Don't cling to a distress-inducing mindset when your partner makes an effort to adjust their behavior. All relationships are visited by the Four Apocalyptic Horsemen (criticism, defensiveness, contempt, and stonewalling) from time to time. Solid relationships are built when partners find ways to deal with each Horseman constructively.

Red Flags of Stonewalling

Your stonewalling behavior is likely to have a variety of effects on others. It is horrible for any relationship, romantic or otherwise, and can even become a form of emotional abuse that requires professional help. Here are some signs of stonewalling, and red flags that identify stonewalling behavior.


A stonewaller will give their partners feelings of abandonment. This can be a devastating emotion to deal with, especially for a spouse, and the effect will show in the relationship. Marriage is a transactional agreement to partner with someone, and your disengagement demonstrates that you're no longer available for or interested in the partnership, no matter what your true motivations are. This can destroy your partner’s self esteem.

Perceived Punishment

If you're stonewalling in the workplace, your colleagues will probably feel that you're punishing them for undisclosed errors or misconduct. This could affect their confidence levels, and eventually, their work performance. Unless you have sadistic tendencies, don't expect positive outcomes from shutting co-workers off.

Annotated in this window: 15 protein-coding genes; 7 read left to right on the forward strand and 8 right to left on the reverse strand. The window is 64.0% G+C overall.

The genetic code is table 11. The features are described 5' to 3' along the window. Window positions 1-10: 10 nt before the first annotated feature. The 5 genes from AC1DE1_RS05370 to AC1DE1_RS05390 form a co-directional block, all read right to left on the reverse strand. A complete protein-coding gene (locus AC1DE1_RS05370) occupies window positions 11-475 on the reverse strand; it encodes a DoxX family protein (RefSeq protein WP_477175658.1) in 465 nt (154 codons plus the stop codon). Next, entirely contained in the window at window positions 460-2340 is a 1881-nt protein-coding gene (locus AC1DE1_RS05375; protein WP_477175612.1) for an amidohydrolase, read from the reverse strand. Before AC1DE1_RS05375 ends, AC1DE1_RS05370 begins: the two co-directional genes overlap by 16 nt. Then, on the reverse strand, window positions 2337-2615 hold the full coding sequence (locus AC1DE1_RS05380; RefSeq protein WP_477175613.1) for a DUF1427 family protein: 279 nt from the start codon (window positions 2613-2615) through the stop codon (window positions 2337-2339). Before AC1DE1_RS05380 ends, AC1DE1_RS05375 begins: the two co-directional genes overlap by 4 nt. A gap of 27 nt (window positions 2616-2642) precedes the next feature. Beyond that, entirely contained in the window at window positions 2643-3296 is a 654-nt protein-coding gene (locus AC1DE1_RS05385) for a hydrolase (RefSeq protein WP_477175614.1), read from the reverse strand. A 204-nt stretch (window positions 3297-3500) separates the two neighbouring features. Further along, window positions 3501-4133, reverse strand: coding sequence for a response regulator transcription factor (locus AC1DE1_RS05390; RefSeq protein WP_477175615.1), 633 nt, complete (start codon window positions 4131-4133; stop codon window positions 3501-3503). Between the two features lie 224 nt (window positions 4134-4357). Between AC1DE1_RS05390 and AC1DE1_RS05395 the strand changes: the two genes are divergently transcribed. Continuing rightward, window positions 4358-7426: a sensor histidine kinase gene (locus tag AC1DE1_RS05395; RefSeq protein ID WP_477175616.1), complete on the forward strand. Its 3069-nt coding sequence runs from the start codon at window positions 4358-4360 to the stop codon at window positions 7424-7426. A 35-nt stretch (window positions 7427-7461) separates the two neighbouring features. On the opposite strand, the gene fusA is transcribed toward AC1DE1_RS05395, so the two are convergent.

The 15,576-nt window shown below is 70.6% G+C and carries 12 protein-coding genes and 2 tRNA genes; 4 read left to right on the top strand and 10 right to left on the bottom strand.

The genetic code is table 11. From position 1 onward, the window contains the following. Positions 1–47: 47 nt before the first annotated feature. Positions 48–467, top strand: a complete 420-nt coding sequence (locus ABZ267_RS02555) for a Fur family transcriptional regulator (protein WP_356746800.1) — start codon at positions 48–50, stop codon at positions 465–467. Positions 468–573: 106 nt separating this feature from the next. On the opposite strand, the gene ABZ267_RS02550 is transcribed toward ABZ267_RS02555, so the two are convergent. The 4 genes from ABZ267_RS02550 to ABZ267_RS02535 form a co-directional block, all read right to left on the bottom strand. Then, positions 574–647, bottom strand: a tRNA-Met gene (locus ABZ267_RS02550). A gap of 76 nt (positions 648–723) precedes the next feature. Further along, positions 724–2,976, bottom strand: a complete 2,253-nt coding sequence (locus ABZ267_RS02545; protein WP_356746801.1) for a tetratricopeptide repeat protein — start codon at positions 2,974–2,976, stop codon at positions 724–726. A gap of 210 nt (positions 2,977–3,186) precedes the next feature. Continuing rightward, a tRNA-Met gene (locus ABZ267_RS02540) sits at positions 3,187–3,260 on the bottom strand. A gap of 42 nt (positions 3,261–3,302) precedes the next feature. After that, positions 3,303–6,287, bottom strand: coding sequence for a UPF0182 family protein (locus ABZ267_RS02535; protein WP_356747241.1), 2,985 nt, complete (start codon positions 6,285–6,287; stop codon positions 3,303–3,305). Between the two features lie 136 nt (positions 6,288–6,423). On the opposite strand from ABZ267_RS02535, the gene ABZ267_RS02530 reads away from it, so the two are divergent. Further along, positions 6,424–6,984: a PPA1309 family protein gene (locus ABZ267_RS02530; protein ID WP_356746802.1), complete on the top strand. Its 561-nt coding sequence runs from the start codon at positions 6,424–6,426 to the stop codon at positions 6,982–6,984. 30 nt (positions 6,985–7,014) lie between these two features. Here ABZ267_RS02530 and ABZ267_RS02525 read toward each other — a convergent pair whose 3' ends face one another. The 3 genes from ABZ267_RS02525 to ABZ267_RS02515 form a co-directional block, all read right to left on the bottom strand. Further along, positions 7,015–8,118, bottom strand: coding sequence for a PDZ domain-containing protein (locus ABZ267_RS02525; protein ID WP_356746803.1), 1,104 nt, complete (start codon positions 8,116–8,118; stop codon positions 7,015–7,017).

This is true for other relationships, including partners, friends, and children. When you stonewall, they may feel as though they are at fault. It can be incredibly harmful and confusing for those around you. A person who persistently stonewalls removes the oxygen from relationships. This is likely to make others feel very helpless and incompetent.

Stonewalling Sprawls into other Negative Emotions

Stonewalling can sprawl, branch out, and infect relationships in new ways. Whoever is being stonewalled is likely to progress to secondary feelings of fear, anger, and aggression to engage you again. His or her internal response will probably be: "She doesn't care" or "He doesn't love me anymore." This could give rise to increasingly desperate attempts to break through to you with escalating aggression.

Be Careful What You Wish For

Many people who stonewall feel justified in their behavior because "I just want to be alone." It feels safe and comfortable, even righteous, to want an unhealthy amount of space. However, if your partner 'miraculously leaves you alone,' it could be a sign that they have had enough and are planning an exit. Red flags should jump up for you, and you should address stonewalling with them in conversation and communicate your feelings, before it’s too late.

Recognizing Stonewalling

If you're able to recognize this behavior in yourself, then you deserve congratulations. It speaks of emotional maturity. Truly accepting that one needs to change for the sake of better relationships is one of the hardest psychological milestones to achieve. Furthermore, fully understanding how your stonewalling is affecting others could go a long way towards building your empathy muscles. It can also help to prompt change and the discovery of different relationship strategies.

Need To Learn How To Deal With Stonewalling?

Engage to the best of your ability and express your desire to engage. If this is very difficult for you and your partner, consider couples' therapy, personal counseling, or a workshop on inner healing. Learning how to face and deal with difficult emotions will be a hard but rewarding journey to embark on. You won't regret making the choice to do so.

Therapy for Stonewalling Behavior

Not all negativity in relationships is equally corrosive. Defensiveness, stonewalling, contempt, blame, and criticism are very counterproductive behaviors and need the most urgent attention if a relationship is to be saved. However, when these begin to manifest, it need not be a sign of a pending relationship apocalypse. All types of behavior are modifiable with effort and self-regulation.